2017: O.J. Simpson Released on Parole
Hernandez wasn’t the only former NFL player whose criminal case made waves in the 2010s. O.J. Simpson also re-emerged in the news.
As the defendant in the 1994 double murder of his ex-wife Nicole Brown Simpson and her friend Ron Goldman, Simpson had played the starring role in what was perhaps the most publicized murder trial in history.
But after being famously acquitted of that crime, Simpson once again fell afoul of the law when he was found guilty of armed robbery for sticking up a memorabilia dealer at the Palace Station Hotel in Las Vegas, for what he claimed was his own sports memorabilia.
In 2017, after serving nine years in prison, Simpson was released on parole.
2017: The Massacre in Las Vegas
It was the deadliest mass shooting in the history of the United States. Out on the Las Vegas Strip, 64-year-old Stephen Paddock, a local Nevadan and compulsive gambler, took out multiple hotel rooms on the 32nd floor of the Mandalay Bay Hotel. On October 1, 2017—after several nights of gambling—he used a series of mounted assault rifles to rain bullets indiscriminately upon thousands of concertgoers at an outdoor country music festival being held across the street.
In approximately 10 minutes, Paddock fired more than a thousand rounds of ammunition, killing 58 and wounding nearly 900 others. Still hundreds of others more were wounded in the ensuing panic.
Paddock killed himself; no clear motivation for his crimes ever emerged.
“So many other [mass shooting] cases are not random,” says Flynn. “They’re often people who come back: to their old school [for example]… In his case, the motivation for why he chose to do it seems to remains a mystery.”
2017: Police Track Down the Suspect in the Golden State Killer Cold Case
From 1974 to 1986, a serial killer terrorized California—first around Sacramento, then later in southern California. All told, at least 13 people were killed. Dozens more were raped and/or burglarized.
But the murders stopped and the case ran cold—until science caught up. By uploading crime-scene DNA into a public database, investigators were able to identify some of the alleged killer’s family tree, which in 2018 brought them to arrest Joseph DeAngelo, a 72-year-old retired police officer.
Flynn says it’s that forensic twist that made the story so compelling.
“The ability of science to reach back that far into the past and solve an enduring mystery is the thing that drew attention to that case,” Flynn says.
As of press time, DeAngelo is still awaiting trial.
2019: Samuel Little Confesses to Scores of Killings
Samuel Little was already in prison for three murders when he began telling Texas Ranger James Holland about others—many others.
Little, then 78 years old, said he’d killed more than 90 people over his long, itinerant life—most of them women, most of them via strangulation. Authorities around the country quickly confirmed dozens of them.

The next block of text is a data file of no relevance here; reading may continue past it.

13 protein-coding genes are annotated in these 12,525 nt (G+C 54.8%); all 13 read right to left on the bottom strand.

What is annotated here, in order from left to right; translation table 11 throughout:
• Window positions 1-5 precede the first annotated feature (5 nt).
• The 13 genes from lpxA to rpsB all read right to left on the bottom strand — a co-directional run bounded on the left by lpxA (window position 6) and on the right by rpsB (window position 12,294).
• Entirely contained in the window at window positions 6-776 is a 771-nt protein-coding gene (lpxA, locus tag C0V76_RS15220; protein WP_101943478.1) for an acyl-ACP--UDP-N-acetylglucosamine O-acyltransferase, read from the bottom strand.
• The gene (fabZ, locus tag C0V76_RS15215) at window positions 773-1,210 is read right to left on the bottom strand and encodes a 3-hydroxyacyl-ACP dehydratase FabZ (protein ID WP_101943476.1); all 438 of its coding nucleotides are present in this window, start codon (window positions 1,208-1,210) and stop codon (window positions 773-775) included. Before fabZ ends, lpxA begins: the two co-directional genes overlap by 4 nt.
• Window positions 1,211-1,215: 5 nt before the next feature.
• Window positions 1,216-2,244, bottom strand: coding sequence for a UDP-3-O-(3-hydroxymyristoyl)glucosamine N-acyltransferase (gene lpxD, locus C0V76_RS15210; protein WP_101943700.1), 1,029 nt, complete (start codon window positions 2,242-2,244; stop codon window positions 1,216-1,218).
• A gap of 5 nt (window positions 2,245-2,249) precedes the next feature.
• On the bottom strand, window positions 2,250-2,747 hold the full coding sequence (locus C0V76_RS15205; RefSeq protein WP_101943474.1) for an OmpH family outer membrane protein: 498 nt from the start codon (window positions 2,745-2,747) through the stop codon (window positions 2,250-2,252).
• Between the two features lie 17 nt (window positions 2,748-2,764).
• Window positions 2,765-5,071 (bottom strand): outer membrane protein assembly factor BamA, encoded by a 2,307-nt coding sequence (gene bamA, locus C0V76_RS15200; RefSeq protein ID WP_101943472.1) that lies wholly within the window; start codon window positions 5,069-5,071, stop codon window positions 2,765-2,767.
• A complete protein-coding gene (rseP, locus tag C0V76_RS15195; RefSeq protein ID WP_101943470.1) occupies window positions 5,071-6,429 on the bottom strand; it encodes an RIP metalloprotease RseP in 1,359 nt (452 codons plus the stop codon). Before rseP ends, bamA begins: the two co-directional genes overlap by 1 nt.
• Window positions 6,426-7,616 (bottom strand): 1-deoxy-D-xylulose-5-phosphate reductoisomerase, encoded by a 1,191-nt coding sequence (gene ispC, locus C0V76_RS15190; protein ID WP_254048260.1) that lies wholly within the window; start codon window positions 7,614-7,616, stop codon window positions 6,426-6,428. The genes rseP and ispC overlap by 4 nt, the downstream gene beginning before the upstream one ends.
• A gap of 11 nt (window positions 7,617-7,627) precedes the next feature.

According to the FBI, Little is the most prolific known serial killer in American history. And yet many Americans still don’t know his name.
“I’m struck that Samuel Little doesn’t seem to be that well known,” Flynn says. “It’s possible that as time unwinds, we might find that [his] name rises.”
2019: The Angel of Death, Niels Högel
Samuel Little isn’t the only serial killer convicted of a mind-numbing quantity of murders this decade. In Germany, after the nurse Niels Högel was caught in the act of lethally injecting a 63-year-old patient with Ajmaline, a cardiovascular medicine. he soon confessed to several others. At trial he was convicted of murdering 85 patients, making him the most prolific serial killer in German history. Some estimate his true body count might be closer to 300.
“The number is astounding. And the one thing that’s scary about that is it’s such a vulnerable population,” says Flynn. “Any time you put patients in a healthcare setting, you expect there to be certain safeguards. When they don’t exist, it becomes terrifying.”
2019: The Arrest and Suicide of Jeffrey Epstein
He was a New York City hedge fund manager of enormous wealth and influence. He wined and dined with multiple presidents and British royalty; he owned his own private Caribbean island.
It was a societal position that seemed to put him above the law—in 2008, he avoided prison time for multiple counts of underage sexual abuse via a favorable (and since criticized) plea deal.
But in 2019, he was arrested on the suspicion of underage sex trafficking. This time, facing decades of potential prison time, Epstein died in his prison cell while awaiting trial. The cause of death—initially ruled suicide by his hanging—has been challenged by Epstein’s lawyers and has also been met with skepticism by the general public.
“The crimes that endure in the way we’re speaking about are usually sensational homicides,” says Schechter. “But the Epstein case is noteworthy because it reflects so much about the ‘Me Too’ moment.”
Some Other Major Crime Stories of the Decade